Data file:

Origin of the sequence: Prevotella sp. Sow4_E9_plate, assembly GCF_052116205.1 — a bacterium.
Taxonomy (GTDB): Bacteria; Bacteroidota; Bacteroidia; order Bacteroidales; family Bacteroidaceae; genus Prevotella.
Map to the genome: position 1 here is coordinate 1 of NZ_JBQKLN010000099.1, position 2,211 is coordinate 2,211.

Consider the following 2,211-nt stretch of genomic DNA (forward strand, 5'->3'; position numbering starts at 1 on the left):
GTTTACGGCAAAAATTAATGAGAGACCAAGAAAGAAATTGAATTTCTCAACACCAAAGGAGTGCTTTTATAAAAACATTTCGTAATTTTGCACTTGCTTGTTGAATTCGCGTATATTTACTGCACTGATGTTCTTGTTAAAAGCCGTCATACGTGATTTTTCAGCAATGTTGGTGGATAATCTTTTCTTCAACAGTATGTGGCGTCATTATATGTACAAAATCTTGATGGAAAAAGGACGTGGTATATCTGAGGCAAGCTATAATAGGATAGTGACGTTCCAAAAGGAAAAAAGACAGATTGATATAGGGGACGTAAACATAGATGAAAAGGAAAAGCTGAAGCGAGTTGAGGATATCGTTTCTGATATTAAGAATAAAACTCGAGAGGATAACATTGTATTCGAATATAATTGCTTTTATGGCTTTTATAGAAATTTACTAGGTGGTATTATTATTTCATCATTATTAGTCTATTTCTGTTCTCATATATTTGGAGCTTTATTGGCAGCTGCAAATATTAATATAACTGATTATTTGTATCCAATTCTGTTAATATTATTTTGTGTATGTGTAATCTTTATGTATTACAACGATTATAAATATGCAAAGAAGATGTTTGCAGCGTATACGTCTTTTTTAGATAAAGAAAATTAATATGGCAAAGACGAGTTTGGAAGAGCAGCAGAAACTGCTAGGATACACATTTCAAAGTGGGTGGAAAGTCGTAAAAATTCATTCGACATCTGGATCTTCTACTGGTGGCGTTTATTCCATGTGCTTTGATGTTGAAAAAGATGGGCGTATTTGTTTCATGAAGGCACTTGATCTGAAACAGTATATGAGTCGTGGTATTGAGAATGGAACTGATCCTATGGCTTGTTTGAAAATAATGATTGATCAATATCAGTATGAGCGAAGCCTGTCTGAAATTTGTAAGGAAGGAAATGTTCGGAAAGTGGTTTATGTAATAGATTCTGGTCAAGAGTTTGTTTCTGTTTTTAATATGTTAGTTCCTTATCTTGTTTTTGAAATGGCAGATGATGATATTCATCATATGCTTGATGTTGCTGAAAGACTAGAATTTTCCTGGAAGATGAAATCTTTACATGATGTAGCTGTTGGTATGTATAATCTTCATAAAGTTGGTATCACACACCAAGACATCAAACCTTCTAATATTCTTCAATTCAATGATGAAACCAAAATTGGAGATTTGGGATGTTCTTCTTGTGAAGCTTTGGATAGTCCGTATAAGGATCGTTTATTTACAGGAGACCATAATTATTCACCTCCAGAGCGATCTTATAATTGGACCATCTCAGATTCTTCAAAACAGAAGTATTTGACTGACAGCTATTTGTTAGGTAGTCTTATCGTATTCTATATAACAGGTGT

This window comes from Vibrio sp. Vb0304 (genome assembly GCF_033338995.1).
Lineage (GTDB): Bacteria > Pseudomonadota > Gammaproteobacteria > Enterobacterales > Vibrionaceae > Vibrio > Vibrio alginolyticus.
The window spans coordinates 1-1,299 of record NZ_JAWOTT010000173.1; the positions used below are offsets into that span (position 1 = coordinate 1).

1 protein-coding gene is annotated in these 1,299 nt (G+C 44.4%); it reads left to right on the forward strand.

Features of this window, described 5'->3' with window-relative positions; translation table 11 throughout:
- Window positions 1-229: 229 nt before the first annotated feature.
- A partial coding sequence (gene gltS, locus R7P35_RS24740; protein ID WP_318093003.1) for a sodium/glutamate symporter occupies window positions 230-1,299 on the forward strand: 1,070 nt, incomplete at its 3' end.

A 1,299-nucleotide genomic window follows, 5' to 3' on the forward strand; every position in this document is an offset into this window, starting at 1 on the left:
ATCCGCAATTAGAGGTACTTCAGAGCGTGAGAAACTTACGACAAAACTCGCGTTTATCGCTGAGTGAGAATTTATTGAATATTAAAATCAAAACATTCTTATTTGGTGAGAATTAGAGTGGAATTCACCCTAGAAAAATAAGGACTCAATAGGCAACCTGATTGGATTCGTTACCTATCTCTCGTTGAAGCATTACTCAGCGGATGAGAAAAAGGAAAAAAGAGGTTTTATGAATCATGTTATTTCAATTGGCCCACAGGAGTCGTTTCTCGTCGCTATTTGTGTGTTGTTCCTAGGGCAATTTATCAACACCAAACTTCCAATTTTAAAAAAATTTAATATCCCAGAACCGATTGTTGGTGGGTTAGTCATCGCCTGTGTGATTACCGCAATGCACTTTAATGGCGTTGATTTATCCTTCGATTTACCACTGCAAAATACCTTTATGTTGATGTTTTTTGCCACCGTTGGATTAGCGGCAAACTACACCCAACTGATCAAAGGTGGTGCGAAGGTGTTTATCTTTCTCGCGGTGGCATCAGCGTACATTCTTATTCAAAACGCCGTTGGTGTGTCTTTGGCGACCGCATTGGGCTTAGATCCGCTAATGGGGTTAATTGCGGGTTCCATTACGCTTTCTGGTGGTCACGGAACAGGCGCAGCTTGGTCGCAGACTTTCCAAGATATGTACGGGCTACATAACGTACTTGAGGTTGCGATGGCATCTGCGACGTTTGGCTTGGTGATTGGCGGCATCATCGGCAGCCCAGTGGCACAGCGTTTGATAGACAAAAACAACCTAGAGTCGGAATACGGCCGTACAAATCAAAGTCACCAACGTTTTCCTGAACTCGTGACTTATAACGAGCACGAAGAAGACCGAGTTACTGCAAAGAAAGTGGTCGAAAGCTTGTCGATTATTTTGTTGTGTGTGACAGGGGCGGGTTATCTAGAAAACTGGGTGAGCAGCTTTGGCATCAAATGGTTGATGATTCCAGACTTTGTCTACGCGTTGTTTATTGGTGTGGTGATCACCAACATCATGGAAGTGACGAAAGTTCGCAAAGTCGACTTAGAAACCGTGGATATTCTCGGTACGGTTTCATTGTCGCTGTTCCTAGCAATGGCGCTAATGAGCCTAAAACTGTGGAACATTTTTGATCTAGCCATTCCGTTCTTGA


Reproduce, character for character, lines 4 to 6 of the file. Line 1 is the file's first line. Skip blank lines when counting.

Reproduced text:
Consider the following 2,211-nt stretch of genomic DNA (forward strand, 5'->3'; position numbering starts at 1 on the left):
GTTTACGGCAAAAATTAATGAGAGACCAAGAAAGAAATTGAATTTCTCAACACCAAAGGAGTGCTTTTATAAAAACATTTCGTAATTTTGCACTTGCTTGTTGAATTCGCGTATATTTACTGCACTGATGTTCTTGTTAAAAGCCGTCATACGTGATTTTTCAGCAATGTTGGTGGATAATCTTTTCTTCAACAGTATGTGGCGTCATTATATGTACAAAATCTTGATGGAAAAAGGACGTGGTATATCTGAGGCAAGCTATAATAGGATAGTGACGTTCCAAAAGGAAAAAAGACAGATTGATATAGGGGACGTAAACATAGATGAAAAGGAAAAGCTGAAGCGAGTTGAGGATATCGTTTCTGATATTAAGAATAAAACTCGAGAGGATAACATTGTATTCGAATATAATTGCTTTTATGGCTTTTATAGAAATTTACTAGGTGGTATTATTATTTCATCATTATTAGTCTATTTCTGTTCTCATATATTTGGAGCTTTATTGGCAGCTGCAAATATTAATATAACTGATTATTTGTATCCAATTCTGTTAATATTATTTTGTGTATGTGTAATCTTTATGTATTACAACGATTATAAATATGCAAAGAAGATGTTTGCAGCGTATACGTCTTTTTTAGATAAAGAAAATTAATATGGCAAAGACGAGTTTGGAAGAGCAGCAGAAACTGCTAGGATACACATTTCAAAGTGGGTGGAAAGTCGTAAAAATTCATTCGACATCTGGATCTTCTACTGGTGGCGTTTATTCCATGTGCTTTGATGTTGAAAAAGATGGGCGTATTTGTTTCATGAAGGCACTTGATCTGAAACAGTATATGAGTCGTGGTATTGAGAATGGAACTGATCCTATGGCTTGTTTGAAAATAATGATTGATCAATATCAGTATGAGCGAAGCCTGTCTGAAATTTGTAAGGAAGGAAATGTTCGGAAAGTGGTTTATGTAATAGATTCTGGTCAAGAGTTTGTTTCTGTTTTTAATATGTTAGTTCCTTATCTTGTTTTTGAAATGGCAGATGATGATATTCATCATATGCTTGATGTTGCTGAAAGACTAGAATTTTCCTGGAAGATGAAATCTTTACATGATGTAGCTGTTGGTATGTATAATCTTCATAAAGTTGGTATCACACACCAAGACATCAAACCTTCTAATATTCTTCAATTCAATGATGAAACCAAAATTGGAGATTTGGGATGTTCTTCTTGTGAAGCTTTGGATAGTCCGTATAAGGATCGTTTATTTACAGGAGACCATAATTATTCACCTCCAGAGCGATCTTATAATTGGACCATCTCAGATTCTTCAAAACAGAAGTATTTGACTGACAGCTATTTGTTAGGTAGTCTTATCGTATTCTATATAACAGGTGT

This window comes from Vibrio sp. Vb0304 (genome assembly GCF_033338995.1).